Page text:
Efficacy of partial baffles for a vessel agitated by a Rushton turbine impeller

Masanori Yoshida, Kohei Ishioka, Hiromu Ebina, Koki Oiso, Hayato Shirosaki, Ryota Tateshita
2018 Chemical Industry and Chemical Engineering Quarterly  
Article Highlights • Standard baffling may not be the best approach for a vessel agitated by a Rushton turbine impeller • Baffle efficacy is reflected by the bulk liquid flow affecting the impeller power consumption • Partial baffles are effective in the flow and power, favorably comparing with full baffles Abstract For a vessel agitated by a Rushton turbine impeller, the efficacy of partial baffles was evaluated through examination of the liquid flow and impeller power characteristics. The
more » ... flow formed a pattern having circulation loops of different intensity and largeness depending on the baffle condition: the baffle length relative to the liquid depth for the vessel. Consequently, the liquid flow within the vessel affected the impeller power number. The characteristic circulation loops, which generally reflect the baffle efficacy, were assessed in terms of the discharge flow through the impeller and the energy transmission within the vessel based on the flow velocity profiles. The shorter length of baffles fitted partially in the upper half of the liquid phase was revealed to be effective, supported in combination by a comparable discharge flow and a successful energy transmission. Keywords: agitation vessel, Rushton turbine impeller, partial baffles, liquid flow, impeller power. When vessel-type apparatuses agitated by mechanically rotating impellers are used for lower viscosity liquids in turbulent flow regimes, the vessels have baffles in many cases. The standard is wall baffles which consist of four flat vertical plates, directed radially and spaced at 90° intervals around the vessel periphery, starting at the vessel bottom and running the length of the vessel side to the liquid top. This condition is often designated as fully baffled or standard baffle. Without the baffles for the vessel, formation of a central vortex results in poor mixing, with the free surface sagging downwards in the center.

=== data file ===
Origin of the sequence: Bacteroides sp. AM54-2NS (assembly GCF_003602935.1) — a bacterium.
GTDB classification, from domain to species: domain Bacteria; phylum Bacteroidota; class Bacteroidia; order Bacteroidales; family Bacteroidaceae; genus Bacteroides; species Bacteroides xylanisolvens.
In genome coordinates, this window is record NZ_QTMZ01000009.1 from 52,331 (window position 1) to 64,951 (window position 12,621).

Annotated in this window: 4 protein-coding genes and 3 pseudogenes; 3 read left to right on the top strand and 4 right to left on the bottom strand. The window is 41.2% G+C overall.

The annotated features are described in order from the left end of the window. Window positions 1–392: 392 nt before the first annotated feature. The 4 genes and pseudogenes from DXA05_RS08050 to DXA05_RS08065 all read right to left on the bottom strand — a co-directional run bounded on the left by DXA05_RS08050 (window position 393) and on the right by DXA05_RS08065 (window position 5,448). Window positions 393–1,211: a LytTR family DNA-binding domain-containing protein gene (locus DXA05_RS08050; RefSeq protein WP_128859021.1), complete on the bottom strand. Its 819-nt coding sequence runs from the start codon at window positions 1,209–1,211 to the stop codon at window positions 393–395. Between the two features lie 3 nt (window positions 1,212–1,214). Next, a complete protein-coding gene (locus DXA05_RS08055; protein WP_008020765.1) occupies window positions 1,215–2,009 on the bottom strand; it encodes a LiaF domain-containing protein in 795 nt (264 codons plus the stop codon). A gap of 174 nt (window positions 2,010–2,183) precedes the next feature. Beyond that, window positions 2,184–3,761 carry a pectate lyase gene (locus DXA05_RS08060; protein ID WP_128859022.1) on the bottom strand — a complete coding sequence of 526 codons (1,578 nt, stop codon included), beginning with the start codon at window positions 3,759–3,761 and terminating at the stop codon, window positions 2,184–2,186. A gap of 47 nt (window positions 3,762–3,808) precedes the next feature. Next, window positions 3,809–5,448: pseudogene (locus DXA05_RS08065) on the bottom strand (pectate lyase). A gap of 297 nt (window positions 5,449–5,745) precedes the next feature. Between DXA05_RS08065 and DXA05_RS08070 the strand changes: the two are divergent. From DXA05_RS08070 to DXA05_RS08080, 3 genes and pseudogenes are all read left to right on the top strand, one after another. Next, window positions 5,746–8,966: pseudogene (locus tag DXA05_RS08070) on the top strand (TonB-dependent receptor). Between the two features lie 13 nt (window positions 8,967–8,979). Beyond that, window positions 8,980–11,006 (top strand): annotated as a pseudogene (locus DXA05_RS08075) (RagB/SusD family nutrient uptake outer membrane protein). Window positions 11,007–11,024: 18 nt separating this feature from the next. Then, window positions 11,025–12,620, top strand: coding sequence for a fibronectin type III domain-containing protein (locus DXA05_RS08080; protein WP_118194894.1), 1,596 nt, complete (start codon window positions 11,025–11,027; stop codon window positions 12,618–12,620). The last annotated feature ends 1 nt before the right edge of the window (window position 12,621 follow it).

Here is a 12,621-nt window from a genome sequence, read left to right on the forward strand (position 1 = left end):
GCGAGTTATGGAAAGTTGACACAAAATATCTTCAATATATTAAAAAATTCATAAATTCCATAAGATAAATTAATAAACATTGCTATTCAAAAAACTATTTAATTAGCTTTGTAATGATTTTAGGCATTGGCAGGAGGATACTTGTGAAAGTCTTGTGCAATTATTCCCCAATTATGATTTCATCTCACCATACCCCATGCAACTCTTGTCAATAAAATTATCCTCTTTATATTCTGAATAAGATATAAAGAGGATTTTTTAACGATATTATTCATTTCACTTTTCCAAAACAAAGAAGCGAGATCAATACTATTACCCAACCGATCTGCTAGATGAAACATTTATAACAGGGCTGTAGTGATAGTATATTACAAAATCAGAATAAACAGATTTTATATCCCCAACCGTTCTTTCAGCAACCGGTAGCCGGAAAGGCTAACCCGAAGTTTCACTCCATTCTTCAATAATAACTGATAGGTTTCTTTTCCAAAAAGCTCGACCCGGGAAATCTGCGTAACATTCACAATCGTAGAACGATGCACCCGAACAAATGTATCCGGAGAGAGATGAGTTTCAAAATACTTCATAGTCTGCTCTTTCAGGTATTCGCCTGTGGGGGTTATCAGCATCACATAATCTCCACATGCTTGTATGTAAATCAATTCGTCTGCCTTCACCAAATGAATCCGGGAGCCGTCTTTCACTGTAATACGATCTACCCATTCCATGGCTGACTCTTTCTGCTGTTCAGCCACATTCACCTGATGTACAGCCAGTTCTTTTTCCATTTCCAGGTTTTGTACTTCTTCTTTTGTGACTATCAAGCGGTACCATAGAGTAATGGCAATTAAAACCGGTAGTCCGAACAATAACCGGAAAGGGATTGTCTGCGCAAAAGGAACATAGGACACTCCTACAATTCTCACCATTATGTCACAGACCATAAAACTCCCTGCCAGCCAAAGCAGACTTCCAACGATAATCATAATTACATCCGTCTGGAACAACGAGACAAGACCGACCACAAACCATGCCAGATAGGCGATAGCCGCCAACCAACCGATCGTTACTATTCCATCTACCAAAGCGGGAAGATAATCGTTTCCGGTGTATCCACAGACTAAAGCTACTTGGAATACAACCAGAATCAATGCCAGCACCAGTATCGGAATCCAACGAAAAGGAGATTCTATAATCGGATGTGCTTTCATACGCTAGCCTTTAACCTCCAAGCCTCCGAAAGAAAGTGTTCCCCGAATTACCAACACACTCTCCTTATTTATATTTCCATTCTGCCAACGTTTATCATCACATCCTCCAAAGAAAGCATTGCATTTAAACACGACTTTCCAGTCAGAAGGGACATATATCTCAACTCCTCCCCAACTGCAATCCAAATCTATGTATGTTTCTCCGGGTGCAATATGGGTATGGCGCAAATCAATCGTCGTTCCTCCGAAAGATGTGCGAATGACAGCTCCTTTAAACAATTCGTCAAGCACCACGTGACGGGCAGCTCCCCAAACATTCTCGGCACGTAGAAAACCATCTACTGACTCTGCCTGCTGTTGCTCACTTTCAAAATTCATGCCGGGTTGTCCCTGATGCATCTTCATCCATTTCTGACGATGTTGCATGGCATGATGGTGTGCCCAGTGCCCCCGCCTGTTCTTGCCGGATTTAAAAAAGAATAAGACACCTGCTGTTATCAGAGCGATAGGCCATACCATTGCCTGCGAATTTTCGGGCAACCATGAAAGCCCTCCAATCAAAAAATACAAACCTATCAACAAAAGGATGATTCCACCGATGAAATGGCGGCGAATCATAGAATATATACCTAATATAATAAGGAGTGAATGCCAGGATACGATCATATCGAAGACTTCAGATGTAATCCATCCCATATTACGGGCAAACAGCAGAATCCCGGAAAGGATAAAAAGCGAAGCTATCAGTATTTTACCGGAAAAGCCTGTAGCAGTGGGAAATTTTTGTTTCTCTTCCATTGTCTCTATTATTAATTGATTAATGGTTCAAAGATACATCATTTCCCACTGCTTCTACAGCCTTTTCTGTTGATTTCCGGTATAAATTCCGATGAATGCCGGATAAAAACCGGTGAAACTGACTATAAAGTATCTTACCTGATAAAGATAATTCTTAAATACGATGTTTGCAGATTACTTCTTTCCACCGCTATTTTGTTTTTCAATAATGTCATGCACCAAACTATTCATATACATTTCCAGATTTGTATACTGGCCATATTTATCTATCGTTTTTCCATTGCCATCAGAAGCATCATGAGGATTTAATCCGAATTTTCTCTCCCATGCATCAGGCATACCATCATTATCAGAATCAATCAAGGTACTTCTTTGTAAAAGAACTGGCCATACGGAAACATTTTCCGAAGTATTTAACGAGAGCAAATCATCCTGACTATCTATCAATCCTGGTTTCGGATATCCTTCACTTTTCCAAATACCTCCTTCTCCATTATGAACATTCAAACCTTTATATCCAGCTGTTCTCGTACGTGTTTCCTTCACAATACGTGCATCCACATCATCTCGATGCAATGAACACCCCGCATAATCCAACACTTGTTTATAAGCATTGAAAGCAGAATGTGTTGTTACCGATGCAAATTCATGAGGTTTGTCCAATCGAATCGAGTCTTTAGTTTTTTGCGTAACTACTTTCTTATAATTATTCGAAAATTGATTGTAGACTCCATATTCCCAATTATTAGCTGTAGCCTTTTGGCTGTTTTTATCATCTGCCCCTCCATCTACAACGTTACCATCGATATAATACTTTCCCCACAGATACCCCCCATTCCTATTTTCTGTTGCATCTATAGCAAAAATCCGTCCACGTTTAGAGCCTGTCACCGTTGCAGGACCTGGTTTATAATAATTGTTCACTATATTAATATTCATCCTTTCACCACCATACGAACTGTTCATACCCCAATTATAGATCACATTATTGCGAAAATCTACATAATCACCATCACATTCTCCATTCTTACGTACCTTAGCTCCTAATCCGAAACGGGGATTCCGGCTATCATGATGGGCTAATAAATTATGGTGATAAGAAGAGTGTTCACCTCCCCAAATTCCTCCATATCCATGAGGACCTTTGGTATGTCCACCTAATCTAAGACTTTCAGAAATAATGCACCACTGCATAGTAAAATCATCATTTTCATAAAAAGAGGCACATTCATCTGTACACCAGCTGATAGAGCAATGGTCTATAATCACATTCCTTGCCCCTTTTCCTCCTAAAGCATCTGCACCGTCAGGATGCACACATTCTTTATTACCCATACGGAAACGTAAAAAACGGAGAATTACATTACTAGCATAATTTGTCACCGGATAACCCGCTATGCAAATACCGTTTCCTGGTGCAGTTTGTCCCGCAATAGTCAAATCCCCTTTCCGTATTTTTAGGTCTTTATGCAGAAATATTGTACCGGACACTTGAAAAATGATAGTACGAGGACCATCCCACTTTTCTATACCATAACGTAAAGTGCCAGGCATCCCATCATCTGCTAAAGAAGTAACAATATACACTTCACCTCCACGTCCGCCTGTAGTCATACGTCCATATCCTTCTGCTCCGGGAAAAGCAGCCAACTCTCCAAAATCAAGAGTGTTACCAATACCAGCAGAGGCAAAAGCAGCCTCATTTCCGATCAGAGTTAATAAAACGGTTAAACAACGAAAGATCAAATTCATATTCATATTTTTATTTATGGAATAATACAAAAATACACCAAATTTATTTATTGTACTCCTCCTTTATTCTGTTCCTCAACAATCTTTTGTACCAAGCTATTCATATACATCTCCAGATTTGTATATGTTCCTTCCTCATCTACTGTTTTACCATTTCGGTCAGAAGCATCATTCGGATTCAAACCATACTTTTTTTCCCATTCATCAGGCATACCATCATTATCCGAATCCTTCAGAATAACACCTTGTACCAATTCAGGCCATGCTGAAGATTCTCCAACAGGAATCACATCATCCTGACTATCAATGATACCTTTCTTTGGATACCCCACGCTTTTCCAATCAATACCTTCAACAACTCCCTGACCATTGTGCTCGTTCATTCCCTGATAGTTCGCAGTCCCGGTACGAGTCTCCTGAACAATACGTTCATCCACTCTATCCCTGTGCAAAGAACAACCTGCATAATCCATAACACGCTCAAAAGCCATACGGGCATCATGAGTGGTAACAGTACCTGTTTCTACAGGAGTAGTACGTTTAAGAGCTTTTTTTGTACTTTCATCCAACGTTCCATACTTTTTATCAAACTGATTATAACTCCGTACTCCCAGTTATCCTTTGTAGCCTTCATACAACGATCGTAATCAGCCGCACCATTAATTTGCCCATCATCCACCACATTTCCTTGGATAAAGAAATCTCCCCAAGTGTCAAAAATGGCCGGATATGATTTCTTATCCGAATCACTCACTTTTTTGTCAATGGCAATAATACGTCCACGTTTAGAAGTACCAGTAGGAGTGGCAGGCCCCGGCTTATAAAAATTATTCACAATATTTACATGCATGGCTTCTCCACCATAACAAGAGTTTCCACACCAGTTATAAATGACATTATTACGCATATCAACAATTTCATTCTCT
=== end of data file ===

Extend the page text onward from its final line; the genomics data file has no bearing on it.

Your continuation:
doi:10.2298/ciceq170921001y fatcat:fuuxtnhdfrfrjgaga2vvnrg3o4